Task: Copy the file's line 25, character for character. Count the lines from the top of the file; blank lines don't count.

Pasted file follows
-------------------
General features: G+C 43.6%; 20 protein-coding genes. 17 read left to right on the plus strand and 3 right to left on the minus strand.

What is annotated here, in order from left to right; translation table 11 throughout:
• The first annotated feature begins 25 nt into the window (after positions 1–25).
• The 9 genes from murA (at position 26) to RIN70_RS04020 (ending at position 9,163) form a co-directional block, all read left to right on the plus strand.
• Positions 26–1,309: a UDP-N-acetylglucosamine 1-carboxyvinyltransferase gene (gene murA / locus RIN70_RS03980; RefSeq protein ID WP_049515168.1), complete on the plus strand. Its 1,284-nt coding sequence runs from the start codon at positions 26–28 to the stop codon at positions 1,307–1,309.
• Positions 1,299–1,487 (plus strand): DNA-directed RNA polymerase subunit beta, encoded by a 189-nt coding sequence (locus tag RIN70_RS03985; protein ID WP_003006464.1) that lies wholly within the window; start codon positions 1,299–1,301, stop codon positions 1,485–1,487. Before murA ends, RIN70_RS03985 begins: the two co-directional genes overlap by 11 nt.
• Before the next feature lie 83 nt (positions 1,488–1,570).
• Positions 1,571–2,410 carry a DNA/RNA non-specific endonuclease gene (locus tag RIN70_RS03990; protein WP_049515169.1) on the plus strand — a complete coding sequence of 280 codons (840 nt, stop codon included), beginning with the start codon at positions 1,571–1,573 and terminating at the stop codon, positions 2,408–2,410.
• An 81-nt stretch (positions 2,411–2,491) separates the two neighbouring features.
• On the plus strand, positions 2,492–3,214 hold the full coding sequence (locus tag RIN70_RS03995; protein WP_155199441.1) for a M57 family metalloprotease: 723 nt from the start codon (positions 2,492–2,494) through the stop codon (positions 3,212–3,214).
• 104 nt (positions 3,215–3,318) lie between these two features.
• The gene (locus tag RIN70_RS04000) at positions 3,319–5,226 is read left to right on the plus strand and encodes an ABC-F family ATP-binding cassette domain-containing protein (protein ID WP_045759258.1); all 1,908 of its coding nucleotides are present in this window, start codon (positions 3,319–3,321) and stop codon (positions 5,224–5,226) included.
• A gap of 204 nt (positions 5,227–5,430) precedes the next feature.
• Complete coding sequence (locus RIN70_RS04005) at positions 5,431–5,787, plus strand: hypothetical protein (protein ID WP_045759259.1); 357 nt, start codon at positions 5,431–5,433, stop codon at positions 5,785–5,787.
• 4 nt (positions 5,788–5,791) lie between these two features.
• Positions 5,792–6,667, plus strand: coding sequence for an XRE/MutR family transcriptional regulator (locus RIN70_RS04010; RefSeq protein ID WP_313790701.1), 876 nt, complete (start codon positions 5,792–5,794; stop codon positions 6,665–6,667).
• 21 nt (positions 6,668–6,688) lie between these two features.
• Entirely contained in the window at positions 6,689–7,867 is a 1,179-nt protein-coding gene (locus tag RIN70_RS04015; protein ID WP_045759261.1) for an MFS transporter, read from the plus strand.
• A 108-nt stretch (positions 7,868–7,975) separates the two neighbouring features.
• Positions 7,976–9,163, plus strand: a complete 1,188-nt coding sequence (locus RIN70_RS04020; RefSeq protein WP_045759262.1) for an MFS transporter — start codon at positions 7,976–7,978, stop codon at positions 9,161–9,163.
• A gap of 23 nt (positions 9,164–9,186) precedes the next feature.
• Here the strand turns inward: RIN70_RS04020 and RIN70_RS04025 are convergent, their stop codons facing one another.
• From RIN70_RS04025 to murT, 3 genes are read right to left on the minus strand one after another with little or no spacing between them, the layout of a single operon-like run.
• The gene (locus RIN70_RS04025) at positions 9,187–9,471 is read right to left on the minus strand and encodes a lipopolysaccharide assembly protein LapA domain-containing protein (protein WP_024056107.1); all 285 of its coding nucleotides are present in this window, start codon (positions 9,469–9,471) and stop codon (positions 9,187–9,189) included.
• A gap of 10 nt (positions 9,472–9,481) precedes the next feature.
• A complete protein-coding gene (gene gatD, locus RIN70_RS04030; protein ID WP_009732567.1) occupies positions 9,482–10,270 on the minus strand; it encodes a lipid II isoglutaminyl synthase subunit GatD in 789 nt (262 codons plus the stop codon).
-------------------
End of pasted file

• A gap of 10 nt (positions 9,472–9,481) precedes the next feature.